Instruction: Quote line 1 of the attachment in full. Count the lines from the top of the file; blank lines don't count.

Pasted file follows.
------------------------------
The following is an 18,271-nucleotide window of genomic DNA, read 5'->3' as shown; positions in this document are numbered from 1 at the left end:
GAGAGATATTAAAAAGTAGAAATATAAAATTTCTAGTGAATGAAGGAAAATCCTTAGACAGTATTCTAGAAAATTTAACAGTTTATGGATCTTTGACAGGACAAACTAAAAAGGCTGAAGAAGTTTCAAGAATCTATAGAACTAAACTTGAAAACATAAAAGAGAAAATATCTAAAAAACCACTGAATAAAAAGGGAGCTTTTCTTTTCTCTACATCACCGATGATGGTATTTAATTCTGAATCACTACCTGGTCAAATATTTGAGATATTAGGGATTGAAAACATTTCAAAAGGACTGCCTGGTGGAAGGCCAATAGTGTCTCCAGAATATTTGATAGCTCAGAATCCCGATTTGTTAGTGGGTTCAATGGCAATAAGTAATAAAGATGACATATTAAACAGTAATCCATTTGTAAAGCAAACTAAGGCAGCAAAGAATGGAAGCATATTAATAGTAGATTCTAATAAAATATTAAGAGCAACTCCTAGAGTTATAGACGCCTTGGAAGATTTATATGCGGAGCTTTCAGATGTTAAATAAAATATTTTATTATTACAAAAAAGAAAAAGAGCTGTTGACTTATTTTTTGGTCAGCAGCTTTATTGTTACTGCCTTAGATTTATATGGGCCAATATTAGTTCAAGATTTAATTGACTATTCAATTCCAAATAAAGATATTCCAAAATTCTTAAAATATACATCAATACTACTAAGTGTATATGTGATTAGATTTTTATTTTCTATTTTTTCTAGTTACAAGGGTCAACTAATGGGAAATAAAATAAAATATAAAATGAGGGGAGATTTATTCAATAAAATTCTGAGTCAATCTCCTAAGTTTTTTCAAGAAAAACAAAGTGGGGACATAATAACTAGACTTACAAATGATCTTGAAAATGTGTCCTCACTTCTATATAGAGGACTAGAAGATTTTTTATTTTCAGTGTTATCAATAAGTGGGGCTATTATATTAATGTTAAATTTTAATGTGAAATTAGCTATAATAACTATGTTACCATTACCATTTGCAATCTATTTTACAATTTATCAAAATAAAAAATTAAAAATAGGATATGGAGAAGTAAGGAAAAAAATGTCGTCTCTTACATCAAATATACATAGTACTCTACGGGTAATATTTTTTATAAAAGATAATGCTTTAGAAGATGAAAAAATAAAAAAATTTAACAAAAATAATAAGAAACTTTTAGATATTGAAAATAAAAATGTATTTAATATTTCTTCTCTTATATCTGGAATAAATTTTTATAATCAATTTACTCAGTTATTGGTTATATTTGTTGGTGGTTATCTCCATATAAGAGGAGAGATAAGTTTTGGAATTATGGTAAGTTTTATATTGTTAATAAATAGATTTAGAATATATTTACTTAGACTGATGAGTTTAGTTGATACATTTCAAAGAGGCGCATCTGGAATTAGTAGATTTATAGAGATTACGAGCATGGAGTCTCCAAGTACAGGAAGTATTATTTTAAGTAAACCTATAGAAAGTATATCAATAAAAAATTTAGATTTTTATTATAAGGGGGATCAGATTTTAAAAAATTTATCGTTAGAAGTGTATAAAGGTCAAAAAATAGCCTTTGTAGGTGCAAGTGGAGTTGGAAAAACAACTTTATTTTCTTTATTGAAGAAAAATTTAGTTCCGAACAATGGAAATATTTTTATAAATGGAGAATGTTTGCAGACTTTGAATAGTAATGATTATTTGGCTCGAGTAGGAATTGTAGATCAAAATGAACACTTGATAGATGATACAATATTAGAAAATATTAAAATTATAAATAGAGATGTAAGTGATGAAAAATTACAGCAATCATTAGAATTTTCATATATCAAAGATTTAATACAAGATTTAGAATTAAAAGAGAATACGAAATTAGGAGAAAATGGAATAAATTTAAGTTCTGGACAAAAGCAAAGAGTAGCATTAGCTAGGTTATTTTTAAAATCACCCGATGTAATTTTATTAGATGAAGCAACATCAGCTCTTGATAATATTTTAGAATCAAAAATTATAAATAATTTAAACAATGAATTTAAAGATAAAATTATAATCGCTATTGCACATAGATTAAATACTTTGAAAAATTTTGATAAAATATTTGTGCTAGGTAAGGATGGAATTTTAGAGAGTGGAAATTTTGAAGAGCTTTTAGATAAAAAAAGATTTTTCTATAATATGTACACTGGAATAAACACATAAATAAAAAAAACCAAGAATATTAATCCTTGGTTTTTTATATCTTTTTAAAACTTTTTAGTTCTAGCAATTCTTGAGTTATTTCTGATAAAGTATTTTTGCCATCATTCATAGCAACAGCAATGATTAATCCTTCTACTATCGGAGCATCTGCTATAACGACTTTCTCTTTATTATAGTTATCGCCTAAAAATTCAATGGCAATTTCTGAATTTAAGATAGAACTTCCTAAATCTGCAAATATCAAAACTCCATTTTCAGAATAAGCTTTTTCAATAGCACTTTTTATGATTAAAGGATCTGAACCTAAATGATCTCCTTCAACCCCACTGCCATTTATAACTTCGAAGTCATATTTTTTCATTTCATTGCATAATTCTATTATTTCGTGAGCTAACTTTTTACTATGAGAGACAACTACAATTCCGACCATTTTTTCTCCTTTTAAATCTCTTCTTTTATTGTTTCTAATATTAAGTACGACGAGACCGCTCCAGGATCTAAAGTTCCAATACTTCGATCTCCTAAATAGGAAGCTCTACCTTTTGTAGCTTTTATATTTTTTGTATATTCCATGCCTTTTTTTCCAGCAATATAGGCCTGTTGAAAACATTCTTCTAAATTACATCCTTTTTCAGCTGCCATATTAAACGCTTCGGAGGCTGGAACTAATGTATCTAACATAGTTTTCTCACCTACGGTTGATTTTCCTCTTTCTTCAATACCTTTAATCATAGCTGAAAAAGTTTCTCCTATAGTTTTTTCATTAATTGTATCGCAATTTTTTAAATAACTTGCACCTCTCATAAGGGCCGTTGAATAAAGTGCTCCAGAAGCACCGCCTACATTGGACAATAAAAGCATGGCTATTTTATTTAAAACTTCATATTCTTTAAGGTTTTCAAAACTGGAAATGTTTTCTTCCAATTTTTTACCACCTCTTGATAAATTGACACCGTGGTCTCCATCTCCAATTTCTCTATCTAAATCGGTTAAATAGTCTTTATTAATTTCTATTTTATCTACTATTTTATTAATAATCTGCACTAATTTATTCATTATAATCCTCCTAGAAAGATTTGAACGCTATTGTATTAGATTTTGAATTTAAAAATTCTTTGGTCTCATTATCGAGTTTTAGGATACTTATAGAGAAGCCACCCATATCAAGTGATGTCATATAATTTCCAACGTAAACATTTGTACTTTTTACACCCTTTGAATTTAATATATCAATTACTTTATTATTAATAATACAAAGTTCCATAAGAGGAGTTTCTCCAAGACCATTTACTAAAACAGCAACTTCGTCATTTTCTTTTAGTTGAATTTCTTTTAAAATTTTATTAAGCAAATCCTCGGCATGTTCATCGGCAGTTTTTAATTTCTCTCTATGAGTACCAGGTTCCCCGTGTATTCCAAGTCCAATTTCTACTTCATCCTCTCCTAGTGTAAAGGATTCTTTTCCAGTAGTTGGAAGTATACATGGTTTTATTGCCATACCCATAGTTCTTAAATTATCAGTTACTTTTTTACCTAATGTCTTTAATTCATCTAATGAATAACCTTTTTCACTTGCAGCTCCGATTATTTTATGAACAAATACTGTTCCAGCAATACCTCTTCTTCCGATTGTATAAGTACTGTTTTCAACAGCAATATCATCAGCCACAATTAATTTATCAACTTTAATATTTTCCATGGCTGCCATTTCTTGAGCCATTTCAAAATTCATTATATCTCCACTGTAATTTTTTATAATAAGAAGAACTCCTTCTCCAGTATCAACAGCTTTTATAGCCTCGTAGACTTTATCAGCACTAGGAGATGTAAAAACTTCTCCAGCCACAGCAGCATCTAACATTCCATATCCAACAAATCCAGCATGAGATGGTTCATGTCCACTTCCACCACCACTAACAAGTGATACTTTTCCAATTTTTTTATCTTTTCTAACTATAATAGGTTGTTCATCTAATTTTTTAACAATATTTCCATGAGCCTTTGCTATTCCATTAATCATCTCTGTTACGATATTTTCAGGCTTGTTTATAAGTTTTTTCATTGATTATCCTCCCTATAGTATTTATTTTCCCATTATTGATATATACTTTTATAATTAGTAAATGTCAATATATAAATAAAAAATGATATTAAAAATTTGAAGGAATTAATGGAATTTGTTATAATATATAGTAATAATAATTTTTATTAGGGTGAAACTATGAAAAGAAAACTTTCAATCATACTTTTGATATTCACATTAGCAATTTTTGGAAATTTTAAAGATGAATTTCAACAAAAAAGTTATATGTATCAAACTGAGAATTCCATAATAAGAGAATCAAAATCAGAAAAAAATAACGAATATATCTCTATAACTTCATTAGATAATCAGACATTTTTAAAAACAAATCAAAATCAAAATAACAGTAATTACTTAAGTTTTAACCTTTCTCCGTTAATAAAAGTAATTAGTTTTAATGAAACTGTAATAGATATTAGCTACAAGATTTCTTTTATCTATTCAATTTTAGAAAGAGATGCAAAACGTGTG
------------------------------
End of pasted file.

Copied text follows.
The following is an 18,271-nucleotide window of genomic DNA, read 5'->3' as shown; positions in this document are numbered from 1 at the left end: